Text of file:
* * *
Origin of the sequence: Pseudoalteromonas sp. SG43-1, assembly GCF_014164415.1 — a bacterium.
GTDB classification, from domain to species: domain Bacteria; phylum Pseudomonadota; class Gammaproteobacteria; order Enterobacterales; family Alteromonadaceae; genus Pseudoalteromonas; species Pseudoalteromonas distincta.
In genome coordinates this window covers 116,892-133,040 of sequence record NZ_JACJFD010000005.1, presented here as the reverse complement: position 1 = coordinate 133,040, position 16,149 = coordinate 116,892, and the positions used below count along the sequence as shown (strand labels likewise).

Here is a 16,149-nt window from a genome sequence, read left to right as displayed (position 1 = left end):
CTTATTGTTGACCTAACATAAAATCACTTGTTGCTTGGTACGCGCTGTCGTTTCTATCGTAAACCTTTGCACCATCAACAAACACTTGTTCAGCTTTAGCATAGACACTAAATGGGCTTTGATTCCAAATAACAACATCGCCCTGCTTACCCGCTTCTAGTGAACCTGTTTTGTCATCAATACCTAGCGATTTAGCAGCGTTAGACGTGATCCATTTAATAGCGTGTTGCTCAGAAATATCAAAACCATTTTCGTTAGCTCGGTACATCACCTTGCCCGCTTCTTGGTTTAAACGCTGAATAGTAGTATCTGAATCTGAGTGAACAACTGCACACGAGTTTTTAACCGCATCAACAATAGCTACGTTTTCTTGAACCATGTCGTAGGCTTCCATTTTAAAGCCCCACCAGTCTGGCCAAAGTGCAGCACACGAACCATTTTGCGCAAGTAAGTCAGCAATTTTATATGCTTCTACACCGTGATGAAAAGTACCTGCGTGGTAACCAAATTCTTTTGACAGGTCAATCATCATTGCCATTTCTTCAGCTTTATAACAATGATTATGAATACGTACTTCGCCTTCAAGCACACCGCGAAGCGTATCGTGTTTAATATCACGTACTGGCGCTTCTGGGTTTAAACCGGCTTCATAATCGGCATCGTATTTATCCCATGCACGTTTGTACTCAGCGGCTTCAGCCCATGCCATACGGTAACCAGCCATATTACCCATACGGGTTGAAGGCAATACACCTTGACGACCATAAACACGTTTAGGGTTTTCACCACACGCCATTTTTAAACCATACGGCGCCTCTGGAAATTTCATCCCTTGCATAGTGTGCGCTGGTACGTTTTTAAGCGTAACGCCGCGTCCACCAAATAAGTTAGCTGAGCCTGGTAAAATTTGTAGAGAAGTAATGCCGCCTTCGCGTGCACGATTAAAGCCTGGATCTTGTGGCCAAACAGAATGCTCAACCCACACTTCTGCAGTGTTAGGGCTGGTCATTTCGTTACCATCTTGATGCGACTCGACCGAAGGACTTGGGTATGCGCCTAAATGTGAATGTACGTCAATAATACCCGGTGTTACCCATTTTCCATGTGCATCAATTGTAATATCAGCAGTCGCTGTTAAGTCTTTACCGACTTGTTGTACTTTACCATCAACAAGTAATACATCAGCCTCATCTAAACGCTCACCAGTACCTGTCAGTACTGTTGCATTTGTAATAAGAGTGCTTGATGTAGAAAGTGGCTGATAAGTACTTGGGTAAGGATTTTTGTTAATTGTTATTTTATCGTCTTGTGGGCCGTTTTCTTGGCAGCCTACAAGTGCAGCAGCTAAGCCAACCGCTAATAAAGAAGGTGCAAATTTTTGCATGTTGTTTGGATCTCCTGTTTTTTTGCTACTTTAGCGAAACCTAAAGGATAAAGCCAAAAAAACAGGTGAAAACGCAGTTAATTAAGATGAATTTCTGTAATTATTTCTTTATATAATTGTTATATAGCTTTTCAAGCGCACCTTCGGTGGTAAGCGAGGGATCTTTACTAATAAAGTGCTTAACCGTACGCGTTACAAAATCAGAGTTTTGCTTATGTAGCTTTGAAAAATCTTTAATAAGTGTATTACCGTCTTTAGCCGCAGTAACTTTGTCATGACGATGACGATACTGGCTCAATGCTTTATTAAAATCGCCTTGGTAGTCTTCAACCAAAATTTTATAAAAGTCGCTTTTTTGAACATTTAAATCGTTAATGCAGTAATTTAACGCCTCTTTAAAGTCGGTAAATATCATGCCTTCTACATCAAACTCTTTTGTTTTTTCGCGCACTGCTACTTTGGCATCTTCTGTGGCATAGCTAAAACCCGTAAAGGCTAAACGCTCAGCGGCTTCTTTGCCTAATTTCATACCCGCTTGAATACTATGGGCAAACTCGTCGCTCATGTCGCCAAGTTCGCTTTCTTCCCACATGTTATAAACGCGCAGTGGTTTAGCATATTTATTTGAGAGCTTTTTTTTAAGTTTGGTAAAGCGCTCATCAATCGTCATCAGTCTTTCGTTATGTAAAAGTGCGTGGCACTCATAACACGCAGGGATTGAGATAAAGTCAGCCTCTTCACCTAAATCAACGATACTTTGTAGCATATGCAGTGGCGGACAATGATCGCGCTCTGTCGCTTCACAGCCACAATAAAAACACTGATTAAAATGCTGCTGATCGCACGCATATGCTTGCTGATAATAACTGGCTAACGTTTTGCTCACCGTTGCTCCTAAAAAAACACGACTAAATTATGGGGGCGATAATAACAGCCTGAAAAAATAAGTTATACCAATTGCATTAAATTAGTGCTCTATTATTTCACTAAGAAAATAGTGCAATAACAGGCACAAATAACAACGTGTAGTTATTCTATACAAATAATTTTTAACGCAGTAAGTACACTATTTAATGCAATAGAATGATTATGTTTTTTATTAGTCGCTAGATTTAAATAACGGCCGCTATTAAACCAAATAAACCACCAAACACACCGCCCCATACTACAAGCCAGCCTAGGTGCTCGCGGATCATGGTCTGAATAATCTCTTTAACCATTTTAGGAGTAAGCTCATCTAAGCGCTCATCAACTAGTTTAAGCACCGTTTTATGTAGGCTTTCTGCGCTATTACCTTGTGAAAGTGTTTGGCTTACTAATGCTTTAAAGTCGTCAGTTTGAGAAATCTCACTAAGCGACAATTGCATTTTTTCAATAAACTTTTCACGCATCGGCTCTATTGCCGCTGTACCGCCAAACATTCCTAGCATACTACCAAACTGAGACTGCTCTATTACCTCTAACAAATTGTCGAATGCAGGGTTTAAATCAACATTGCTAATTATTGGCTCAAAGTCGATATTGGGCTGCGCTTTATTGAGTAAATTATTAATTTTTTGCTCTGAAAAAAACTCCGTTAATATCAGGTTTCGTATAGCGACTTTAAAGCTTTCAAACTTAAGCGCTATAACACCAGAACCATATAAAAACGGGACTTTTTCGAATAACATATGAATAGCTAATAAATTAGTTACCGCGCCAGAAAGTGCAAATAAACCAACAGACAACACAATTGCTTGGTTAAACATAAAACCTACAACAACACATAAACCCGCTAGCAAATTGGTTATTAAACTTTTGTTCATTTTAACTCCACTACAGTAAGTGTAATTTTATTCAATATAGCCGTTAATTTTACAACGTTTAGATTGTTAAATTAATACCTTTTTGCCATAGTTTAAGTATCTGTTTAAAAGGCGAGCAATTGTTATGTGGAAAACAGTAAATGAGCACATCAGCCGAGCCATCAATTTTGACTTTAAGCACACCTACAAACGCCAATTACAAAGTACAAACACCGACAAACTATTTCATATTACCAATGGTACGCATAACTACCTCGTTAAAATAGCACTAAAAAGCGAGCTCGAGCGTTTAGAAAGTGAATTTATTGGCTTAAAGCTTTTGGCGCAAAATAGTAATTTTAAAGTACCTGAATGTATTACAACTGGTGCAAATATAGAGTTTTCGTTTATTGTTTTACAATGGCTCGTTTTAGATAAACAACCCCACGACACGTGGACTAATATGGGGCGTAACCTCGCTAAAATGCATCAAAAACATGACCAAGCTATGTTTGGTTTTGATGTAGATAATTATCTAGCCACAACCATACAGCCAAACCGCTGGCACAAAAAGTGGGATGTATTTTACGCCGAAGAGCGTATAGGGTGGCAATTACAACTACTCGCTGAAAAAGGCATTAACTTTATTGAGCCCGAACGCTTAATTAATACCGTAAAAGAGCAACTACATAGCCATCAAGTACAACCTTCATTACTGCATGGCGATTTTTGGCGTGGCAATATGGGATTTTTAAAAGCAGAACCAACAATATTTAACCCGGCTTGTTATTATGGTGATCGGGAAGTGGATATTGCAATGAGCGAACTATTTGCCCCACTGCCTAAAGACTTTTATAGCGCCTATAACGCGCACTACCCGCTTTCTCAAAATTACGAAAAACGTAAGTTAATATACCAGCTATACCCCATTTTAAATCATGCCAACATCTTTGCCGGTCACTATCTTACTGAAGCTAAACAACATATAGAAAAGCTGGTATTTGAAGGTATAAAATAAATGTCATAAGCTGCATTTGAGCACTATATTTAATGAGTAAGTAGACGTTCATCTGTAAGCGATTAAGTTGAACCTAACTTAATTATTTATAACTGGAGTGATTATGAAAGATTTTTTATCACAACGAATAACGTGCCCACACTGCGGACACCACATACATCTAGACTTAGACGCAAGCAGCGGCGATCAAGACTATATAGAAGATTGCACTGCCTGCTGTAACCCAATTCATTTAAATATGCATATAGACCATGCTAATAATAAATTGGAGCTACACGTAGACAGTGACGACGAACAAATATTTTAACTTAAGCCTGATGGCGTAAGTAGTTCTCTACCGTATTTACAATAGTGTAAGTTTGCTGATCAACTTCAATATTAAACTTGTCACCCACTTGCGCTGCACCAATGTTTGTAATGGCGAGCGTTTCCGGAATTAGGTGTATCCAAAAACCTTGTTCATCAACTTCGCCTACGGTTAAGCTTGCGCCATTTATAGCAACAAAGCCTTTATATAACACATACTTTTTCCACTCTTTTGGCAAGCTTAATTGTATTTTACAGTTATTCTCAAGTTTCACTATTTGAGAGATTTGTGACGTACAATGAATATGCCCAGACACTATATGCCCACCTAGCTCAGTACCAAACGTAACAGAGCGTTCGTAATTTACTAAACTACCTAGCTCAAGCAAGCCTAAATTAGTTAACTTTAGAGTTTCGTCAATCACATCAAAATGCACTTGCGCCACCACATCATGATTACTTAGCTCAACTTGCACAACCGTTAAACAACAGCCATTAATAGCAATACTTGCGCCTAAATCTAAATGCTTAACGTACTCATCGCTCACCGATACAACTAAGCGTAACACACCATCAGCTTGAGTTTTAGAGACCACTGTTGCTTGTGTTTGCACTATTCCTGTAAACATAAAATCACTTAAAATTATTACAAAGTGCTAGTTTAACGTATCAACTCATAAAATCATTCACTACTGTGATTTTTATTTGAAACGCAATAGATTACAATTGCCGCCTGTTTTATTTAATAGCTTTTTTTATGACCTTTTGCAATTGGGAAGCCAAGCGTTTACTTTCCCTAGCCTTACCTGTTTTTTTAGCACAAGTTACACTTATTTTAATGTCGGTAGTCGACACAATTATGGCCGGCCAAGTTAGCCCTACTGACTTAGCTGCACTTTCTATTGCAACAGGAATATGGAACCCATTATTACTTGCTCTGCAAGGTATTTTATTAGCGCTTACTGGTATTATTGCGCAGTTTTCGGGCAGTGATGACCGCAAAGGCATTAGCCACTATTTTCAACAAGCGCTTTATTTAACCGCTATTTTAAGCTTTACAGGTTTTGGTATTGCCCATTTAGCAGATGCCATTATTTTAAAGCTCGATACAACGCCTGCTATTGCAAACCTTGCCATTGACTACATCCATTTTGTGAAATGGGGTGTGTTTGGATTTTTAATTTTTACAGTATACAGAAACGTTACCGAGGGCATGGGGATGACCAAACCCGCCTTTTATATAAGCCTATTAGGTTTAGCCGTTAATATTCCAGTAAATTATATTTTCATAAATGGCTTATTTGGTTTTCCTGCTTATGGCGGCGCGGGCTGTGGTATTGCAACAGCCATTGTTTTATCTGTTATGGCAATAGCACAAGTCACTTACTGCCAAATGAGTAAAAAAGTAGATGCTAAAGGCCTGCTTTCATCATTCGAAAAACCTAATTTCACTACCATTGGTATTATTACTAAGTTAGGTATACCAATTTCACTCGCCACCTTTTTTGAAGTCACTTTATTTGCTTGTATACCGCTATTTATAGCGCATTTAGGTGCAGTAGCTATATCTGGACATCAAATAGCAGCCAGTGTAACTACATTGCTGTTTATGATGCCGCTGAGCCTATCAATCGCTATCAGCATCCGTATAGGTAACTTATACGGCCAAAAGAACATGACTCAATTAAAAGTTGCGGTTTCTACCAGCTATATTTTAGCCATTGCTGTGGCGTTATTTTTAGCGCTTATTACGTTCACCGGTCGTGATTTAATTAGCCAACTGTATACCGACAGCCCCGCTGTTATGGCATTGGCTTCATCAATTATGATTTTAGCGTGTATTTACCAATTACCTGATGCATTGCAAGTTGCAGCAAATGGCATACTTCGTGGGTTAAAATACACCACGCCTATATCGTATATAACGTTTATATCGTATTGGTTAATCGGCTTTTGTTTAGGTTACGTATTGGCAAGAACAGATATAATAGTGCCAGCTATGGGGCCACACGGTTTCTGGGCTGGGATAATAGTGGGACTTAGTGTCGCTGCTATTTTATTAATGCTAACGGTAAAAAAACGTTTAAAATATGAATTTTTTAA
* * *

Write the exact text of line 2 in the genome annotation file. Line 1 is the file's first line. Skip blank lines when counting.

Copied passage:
GTDB classification, from domain to species: domain Bacteria; phylum Pseudomonadota; class Gammaproteobacteria; order Enterobacterales; family Alteromonadaceae; genus Pseudoalteromonas; species Pseudoalteromonas distincta.